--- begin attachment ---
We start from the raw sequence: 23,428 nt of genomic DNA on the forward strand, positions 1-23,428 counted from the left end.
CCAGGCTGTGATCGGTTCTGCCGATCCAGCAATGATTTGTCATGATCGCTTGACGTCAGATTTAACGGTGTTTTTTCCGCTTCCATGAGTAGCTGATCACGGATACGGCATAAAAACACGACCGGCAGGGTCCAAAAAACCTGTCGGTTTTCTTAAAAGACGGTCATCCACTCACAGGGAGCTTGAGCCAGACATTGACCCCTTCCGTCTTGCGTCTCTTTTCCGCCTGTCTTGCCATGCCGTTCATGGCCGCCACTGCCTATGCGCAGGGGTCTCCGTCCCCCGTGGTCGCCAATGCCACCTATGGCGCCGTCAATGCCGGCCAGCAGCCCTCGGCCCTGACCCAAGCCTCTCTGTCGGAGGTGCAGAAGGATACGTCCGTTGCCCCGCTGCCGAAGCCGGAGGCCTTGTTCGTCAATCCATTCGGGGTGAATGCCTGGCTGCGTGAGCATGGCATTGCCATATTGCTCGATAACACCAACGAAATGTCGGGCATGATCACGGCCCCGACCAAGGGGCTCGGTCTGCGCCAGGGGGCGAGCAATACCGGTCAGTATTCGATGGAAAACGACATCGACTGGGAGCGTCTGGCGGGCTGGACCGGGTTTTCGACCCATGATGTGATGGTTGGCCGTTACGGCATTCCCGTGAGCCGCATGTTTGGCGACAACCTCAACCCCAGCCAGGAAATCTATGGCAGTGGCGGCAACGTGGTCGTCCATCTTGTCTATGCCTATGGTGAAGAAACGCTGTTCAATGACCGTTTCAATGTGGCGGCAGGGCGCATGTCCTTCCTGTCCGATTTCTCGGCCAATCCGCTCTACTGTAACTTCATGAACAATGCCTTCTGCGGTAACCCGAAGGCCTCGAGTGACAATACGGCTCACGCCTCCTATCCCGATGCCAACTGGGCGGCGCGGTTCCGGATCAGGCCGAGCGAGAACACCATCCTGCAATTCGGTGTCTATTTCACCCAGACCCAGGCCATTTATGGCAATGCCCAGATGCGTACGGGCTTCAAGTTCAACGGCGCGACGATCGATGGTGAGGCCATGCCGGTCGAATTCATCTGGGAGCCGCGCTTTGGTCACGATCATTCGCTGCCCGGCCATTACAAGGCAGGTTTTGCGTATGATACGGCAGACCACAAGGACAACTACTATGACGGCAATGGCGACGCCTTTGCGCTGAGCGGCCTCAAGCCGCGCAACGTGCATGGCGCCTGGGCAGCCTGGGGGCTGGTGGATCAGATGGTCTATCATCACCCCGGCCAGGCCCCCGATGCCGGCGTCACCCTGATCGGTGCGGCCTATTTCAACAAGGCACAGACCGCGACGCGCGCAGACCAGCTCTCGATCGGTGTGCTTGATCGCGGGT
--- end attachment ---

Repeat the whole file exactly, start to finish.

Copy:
We start from the raw sequence: 23,428 nt of genomic DNA on the forward strand, positions 1-23,428 counted from the left end.
CCAGGCTGTGATCGGTTCTGCCGATCCAGCAATGATTTGTCATGATCGCTTGACGTCAGATTTAACGGTGTTTTTTCCGCTTCCATGAGTAGCTGATCACGGATACGGCATAAAAACACGACCGGCAGGGTCCAAAAAACCTGTCGGTTTTCTTAAAAGACGGTCATCCACTCACAGGGAGCTTGAGCCAGACATTGACCCCTTCCGTCTTGCGTCTCTTTTCCGCCTGTCTTGCCATGCCGTTCATGGCCGCCACTGCCTATGCGCAGGGGTCTCCGTCCCCCGTGGTCGCCAATGCCACCTATGGCGCCGTCAATGCCGGCCAGCAGCCCTCGGCCCTGACCCAAGCCTCTCTGTCGGAGGTGCAGAAGGATACGTCCGTTGCCCCGCTGCCGAAGCCGGAGGCCTTGTTCGTCAATCCATTCGGGGTGAATGCCTGGCTGCGTGAGCATGGCATTGCCATATTGCTCGATAACACCAACGAAATGTCGGGCATGATCACGGCCCCGACCAAGGGGCTCGGTCTGCGCCAGGGGGCGAGCAATACCGGTCAGTATTCGATGGAAAACGACATCGACTGGGAGCGTCTGGCGGGCTGGACCGGGTTTTCGACCCATGATGTGATGGTTGGCCGTTACGGCATTCCCGTGAGCCGCATGTTTGGCGACAACCTCAACCCCAGCCAGGAAATCTATGGCAGTGGCGGCAACGTGGTCGTCCATCTTGTCTATGCCTATGGTGAAGAAACGCTGTTCAATGACCGTTTCAATGTGGCGGCAGGGCGCATGTCCTTCCTGTCCGATTTCTCGGCCAATCCGCTCTACTGTAACTTCATGAACAATGCCTTCTGCGGTAACCCGAAGGCCTCGAGTGACAATACGGCTCACGCCTCCTATCCCGATGCCAACTGGGCGGCGCGGTTCCGGATCAGGCCGAGCGAGAACACCATCCTGCAATTCGGTGTCTATTTCACCCAGACCCAGGCCATTTATGGCAATGCCCAGATGCGTACGGGCTTCAAGTTCAACGGCGCGACGATCGATGGTGAGGCCATGCCGGTCGAATTCATCTGGGAGCCGCGCTTTGGTCACGATCATTCGCTGCCCGGCCATTACAAGGCAGGTTTTGCGTATGATACGGCAGACCACAAGGACAACTACTATGACGGCAATGGCGACGCCTTTGCGCTGAGCGGCCTCAAGCCGCGCAACGTGCATGGCGCCTGGGCAGCCTGGGGGCTGGTGGATCAGATGGTCTATCATCACCCCGGCCAGGCCCCCGATGCCGGCGTCACCCTGATCGGTGCGGCCTATTTCAACAAGGCACAGACCGCGACGCGCGCAGACCAGCTCTCGATCGGTGTGCTTGATCGCGGGT